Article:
In order to fully meet the demands of modern industrial automation, Sercos provides a high performance protocol. This protocol combines the openness of standard Ethernetwith the need for real-time accuracy in automation engineering.
SSI (Synchronous Serial Interface) is an interface for position sensors. It enables specific information about the position (position information) to be obtained on the basis of serial data transmission. SSI was originally developed by Max Stegmann GmbH (part of the Sick Group since 2002) but is used by a range of other manufacturers. The interface is particularly suitable for applications which require reliability and robustness in an industrial environment. Furthermore, it is constructed in a very simple and low-cost manner. Only two pairs of cables for the cycle and the data are necessary for transmission, and little more than a shift register and a multivibrator are needed to control it. SSI also enables the connection of up to three encoders on one unique cycle so that it is also possible to read several sensors at the same time.
The open BiSS interface (bidrectional/serial/sychronized) is a serial interface protocol for the isochronos, fast and secure reading of sensor data, writing of actuator data in real time and simultaneous access to the register of participants (slaves). BiSS is compatible with SSI interfaces and includes numerous improvements relating to speed and adjustments to cable lengths, among other things.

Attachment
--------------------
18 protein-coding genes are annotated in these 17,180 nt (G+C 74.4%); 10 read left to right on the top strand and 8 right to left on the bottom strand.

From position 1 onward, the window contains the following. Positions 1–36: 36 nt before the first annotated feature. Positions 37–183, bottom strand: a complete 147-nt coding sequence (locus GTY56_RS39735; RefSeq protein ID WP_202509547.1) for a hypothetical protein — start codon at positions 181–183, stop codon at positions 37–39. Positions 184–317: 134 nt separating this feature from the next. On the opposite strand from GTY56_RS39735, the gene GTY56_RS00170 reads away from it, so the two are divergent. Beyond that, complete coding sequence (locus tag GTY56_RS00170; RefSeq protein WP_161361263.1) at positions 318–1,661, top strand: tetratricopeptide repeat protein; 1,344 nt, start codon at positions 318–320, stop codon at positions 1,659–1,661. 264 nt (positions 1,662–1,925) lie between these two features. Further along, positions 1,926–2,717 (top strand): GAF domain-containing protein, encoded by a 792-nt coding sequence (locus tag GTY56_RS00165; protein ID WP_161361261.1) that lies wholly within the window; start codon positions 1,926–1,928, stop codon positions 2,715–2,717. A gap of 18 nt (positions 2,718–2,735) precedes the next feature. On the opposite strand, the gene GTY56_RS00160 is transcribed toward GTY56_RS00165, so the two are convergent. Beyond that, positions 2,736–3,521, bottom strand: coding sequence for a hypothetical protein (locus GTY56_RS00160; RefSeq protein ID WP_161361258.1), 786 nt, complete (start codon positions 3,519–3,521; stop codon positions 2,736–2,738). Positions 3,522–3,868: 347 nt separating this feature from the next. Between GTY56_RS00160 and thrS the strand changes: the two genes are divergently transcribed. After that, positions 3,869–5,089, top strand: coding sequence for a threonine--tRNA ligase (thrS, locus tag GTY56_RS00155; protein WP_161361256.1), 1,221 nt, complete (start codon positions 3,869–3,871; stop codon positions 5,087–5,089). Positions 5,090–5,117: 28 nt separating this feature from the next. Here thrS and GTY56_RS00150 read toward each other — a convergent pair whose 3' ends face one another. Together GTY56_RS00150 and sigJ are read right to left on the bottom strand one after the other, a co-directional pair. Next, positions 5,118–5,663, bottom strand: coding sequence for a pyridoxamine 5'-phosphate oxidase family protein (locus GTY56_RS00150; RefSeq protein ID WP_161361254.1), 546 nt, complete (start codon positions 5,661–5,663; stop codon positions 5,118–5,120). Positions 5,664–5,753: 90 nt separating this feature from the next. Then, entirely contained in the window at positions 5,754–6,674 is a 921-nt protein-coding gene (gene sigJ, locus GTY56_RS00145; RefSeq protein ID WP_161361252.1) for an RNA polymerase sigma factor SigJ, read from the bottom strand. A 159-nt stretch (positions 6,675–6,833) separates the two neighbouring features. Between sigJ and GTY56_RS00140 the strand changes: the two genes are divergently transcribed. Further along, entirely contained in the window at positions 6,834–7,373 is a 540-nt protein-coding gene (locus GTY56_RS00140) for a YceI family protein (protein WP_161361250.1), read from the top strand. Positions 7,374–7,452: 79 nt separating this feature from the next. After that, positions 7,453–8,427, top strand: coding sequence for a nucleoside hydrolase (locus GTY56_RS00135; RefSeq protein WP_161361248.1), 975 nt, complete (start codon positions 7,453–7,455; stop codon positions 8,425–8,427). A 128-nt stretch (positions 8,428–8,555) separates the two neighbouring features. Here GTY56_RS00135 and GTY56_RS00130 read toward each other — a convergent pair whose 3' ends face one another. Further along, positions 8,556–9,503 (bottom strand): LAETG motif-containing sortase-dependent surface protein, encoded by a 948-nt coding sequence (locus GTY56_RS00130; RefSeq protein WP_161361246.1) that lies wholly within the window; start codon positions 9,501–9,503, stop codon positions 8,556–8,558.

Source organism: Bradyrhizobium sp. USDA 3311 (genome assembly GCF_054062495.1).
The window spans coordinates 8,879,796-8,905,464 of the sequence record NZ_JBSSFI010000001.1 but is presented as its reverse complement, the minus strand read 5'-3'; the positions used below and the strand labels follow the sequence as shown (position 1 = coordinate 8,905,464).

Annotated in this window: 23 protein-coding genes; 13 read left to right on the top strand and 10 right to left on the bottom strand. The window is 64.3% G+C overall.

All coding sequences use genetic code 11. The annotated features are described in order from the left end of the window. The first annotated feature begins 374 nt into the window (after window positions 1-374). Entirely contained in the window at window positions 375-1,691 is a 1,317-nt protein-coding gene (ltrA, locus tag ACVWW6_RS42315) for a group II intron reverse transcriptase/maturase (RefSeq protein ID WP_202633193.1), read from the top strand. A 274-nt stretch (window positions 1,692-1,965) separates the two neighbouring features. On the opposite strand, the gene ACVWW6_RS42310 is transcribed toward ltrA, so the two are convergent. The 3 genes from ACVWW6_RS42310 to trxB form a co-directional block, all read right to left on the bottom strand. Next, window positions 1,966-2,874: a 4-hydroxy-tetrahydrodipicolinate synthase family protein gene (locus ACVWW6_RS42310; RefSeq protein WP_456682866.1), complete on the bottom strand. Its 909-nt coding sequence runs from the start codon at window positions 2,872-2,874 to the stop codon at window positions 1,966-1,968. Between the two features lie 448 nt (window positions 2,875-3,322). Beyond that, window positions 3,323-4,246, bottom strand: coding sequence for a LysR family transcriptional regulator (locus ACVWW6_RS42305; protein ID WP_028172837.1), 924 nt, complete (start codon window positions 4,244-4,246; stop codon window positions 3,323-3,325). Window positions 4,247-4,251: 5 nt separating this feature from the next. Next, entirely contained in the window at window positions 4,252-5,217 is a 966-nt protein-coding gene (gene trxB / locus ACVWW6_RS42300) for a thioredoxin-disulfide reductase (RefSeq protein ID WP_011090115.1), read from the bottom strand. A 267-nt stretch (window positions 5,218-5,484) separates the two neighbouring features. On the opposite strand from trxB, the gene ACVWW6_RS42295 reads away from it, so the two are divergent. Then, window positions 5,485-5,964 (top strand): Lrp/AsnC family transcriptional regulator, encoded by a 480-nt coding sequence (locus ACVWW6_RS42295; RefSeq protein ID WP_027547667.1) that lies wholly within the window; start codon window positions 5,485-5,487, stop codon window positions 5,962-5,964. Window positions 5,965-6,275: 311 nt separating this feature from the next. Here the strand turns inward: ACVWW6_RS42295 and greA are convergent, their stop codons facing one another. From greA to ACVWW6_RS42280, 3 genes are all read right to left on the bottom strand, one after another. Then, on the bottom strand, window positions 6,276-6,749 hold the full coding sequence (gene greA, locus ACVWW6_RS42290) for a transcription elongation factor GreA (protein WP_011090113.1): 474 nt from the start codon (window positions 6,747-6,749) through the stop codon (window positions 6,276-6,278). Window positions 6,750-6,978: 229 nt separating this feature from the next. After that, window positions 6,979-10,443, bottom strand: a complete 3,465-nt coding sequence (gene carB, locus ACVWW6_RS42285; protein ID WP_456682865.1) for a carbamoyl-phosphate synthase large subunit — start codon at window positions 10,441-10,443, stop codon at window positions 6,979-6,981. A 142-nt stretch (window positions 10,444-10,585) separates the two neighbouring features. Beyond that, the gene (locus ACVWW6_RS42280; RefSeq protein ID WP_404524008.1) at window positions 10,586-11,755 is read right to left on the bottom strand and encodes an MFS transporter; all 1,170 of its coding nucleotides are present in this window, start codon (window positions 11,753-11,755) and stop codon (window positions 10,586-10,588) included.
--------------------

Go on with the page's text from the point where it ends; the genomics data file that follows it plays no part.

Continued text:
In addition to the SSI and BiSS open interfaces, there are also proprietary encoder interfaces, for example, EnDat (Heidenhain Company) or Hiperface (High Performance Interface, Sick-Stegmann Company). The interfaces are constantly being developed further and adapted to meet new requirements.
Gateways are used to connect SSI encoders to field buses or real-time Ethernet systems. With a Sercos SSI Gateway which supports the Sercos encoder profile, any number of SSI encoders can be integrated into a Sercos network. At the same time, the SSI encoder behaves identically to an encoder with an integrated Sercos interface.
Alternatively, SSI bus terminals can be used in conjunction with a modular I/O system and a corresponding bus coupler
However, in addition to specific encoder interfaces, more and more absolute encoders also support standard field buses or real-time Ethernet protocols. This means that encoders can be directly connected to a control via a standard bus system. Corresponding gateways become obsolete, meaning that hardware costs and the amount of cabling work are reduced significantly.